By Carlos M. Guardia, PhD
“Take a moment and look at all that white empty space in your CV…that space represents all that defines you—and what they are going to ask you during your job interview.” These were the first words that Scott Morgan (of The Morgan Group) said to capture our attention during his workshop on successful job interviews. Morgan is an expert trainer and facilitator in the art of communication for scientists. Through his work, he has found that scientists tend to spend too much time on putting together a brilliant CV, and not enough time on the critical step of the interview, which is one of the most important parts of the job search and hiring process.
The secret to an effective interview is to prepare for the questions and practice the answers in advance. Morgan created a list with the ten most popular questions asked during interviews (see sidebar), and we practiced how to properly answer them. We talked, for example, about our personal background and motivations, rehearsed a five-year plan response, and shared in the panic of the Why should we hire you? question.
Morgan reminded us that there are no good or bad answers, but there are vivid and vague responses, which is why our goal while answering is to paint a picture in the mind of the evaluators. We learned to avoid using self-qualifying and over-confident adjectives, like hard working, motivated, and smart. Instead, he encouraged us to illustrate how we are hard working, with real examples from actual work situations. Also, Morgan pointed out that the interview should flow in a logical way, since the interviewers are interested in your analytical thinking, reasoning, and problem-solving attitude. This stage of the hiring process is more about you than your results from previous lab experiences. The hard data and information about your science is already in your CV and research proposal.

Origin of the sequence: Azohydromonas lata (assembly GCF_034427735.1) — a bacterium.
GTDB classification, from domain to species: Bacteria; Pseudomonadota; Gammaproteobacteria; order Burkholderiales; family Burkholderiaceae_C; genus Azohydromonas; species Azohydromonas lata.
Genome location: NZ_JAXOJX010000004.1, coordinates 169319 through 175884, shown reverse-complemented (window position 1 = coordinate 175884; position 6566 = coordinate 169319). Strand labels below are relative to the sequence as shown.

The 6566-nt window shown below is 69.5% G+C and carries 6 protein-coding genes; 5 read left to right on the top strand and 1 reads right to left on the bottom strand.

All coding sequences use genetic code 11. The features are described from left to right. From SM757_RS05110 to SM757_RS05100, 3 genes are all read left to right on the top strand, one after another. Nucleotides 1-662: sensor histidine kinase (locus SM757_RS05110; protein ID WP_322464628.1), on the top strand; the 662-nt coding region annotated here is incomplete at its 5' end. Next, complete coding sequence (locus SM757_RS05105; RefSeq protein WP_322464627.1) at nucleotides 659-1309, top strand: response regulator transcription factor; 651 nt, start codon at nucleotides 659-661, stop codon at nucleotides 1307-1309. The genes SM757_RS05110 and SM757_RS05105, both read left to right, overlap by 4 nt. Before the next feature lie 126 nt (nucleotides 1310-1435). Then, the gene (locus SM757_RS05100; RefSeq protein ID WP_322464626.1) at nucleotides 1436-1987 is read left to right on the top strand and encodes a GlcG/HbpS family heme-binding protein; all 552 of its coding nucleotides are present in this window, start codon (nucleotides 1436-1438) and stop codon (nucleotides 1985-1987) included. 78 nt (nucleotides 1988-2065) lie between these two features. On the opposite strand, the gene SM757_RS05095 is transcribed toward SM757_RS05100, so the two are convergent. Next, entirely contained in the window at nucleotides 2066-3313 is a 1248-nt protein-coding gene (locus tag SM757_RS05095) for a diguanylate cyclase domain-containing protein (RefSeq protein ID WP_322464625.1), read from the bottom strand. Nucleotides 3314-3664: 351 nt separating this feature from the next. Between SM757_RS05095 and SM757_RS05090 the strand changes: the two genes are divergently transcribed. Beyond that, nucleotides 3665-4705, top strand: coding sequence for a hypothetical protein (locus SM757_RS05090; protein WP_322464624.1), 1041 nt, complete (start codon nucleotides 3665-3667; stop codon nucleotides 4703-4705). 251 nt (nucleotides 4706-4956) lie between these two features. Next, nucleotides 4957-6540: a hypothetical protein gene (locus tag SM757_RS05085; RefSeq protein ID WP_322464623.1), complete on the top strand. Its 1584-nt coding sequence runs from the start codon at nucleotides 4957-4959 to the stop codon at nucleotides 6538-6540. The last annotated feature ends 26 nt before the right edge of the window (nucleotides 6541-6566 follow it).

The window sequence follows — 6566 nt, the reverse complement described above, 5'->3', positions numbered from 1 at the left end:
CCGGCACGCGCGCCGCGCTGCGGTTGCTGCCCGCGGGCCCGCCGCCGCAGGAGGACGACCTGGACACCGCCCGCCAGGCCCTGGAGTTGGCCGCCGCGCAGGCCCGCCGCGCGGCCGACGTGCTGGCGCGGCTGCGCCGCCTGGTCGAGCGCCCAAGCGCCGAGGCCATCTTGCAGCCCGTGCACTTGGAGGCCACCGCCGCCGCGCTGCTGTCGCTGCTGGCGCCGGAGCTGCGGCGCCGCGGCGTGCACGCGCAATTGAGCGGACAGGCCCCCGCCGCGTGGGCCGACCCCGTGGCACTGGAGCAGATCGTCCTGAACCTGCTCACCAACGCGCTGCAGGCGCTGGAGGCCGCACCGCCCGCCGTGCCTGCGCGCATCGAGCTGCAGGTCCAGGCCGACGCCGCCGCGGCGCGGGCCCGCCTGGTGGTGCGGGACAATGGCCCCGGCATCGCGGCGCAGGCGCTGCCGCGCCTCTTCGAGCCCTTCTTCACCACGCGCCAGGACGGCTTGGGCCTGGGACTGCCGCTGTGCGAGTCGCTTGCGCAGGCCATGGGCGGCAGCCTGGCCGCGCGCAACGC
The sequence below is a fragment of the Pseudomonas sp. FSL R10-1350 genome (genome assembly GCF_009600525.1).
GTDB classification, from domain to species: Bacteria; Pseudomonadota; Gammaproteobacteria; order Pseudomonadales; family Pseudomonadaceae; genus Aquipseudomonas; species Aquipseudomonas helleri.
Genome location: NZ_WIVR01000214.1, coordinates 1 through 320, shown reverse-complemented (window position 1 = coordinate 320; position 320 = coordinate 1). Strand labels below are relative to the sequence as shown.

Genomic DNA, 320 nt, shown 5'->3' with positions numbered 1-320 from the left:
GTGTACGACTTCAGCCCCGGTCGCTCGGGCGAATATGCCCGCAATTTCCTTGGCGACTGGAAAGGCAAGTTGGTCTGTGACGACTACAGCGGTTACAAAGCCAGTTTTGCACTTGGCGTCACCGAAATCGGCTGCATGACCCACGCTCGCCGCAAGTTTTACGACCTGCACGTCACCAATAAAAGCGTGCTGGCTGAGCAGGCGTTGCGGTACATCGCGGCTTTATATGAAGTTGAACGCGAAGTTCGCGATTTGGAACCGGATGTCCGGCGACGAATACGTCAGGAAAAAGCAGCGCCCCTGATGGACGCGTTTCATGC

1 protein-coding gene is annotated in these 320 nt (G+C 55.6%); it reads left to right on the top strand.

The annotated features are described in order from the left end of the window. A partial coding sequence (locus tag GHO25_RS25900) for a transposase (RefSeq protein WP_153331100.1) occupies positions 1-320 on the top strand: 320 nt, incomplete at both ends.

Another interesting segment of the workshop included how to talk about your current work. The members of the interviewing board have specific needs for their institution, and they are looking for a new candidate who meets those needs. For that reason, Morgan advised us to review the job description carefully and list the position requirements. He then introduced the funnel approach as a way to show how to address the needs of the institute. You should begin with the big picture first, then lead the interviewing board into your specific area of knowledge (like the wide mouth of a funnel narrowing at the bottom). During this time, you should identify the issues and problems that you may share with the institution, and of these, focus on your work that could offer solutions. Bonding and identifying with the interviewers by sharing common, problematic experiences may make them feel interested in your work and want to bring you to their institution.
Finally, Skype interviews are gaining in popularity, especially for the first interview step before an in-person meeting. For this method of interview, Morgan recommended that you utilize the space in front of you by pasting reminders and useful tips on the computer screen. You should also be thoughtful about the lighting (avoid lights from above) and the backgrounds (never place yourself in front of a window).
Wishing you the best of luck using Morgan’s advice and strategies during your next job interview!